Home » The playing field for the housing sector has been levelled

The playing field for the housing sector has been levelled

The playing field for the housing sector has been levelled

India needs skills, technology infusion, meticulous planning and fast execution to spruce up its infrastructure sector, says Sudhir Pai, CEO, Magicbricks.com.

Research indicates a significant shift in infrastructure investment away from Western economies to the Eastern hemisphere. Are India, China and other emerging economies mature enough to handle the sheer incremental volumes of infra projects over the next decade?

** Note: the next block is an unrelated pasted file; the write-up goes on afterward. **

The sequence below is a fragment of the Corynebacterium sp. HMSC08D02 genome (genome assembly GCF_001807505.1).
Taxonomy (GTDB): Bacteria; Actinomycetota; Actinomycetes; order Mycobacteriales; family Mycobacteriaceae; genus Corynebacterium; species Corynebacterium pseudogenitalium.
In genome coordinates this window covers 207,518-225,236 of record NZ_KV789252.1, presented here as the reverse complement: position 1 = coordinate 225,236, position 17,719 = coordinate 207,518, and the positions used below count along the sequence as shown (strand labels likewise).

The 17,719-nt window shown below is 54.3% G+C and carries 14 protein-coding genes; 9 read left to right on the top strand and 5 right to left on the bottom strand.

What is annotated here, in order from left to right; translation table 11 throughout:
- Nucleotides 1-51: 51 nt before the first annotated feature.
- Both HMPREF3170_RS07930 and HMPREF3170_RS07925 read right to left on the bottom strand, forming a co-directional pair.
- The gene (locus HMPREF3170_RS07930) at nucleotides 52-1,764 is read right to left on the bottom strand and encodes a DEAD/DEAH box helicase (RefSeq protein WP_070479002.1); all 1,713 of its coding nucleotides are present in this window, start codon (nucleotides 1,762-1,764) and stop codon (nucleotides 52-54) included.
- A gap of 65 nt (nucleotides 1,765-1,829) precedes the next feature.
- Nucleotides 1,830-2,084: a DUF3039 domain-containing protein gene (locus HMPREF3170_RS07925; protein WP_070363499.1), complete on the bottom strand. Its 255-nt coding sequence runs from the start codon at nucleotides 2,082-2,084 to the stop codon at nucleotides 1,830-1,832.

As India´s urban population goes up from 26 to 51 per cent in a decade, the need for upgrading urban infrastructure is most acute here. China has caught up in the past six years. Indian infra requirements include budget housing, road infrastructure, bridges, flyovers and underpasses to connect small towns to cities and then to the metros. Most of the housing requirement is in the bottom of the pyramid at the 1 Room Kitchen, 1 BHK, 2 and 3 BHK levels. These are largely in the suburbs and peripheries of cities. While there are plans to connect them, normally transport infrastructure lags real estate development and the roads, flyovers, Metro and BRTS are normally fitted later. With a country spanning 3,287 million sq km, 495 cities with population above 100,000 in 2011, 4,041 statutory towns and 3,894 census towns, the extent of the country and its latent need to bridge the infrastructure gap is $1.5 trillion in the next 10 years as the government intends to connect seven hundred thousand villages with roads by 2019 as part of a massive modernisation plan, according to Finance Minister Arun Jaitley. This also includes airports, ports and logistics corridors and hubs that are in the works.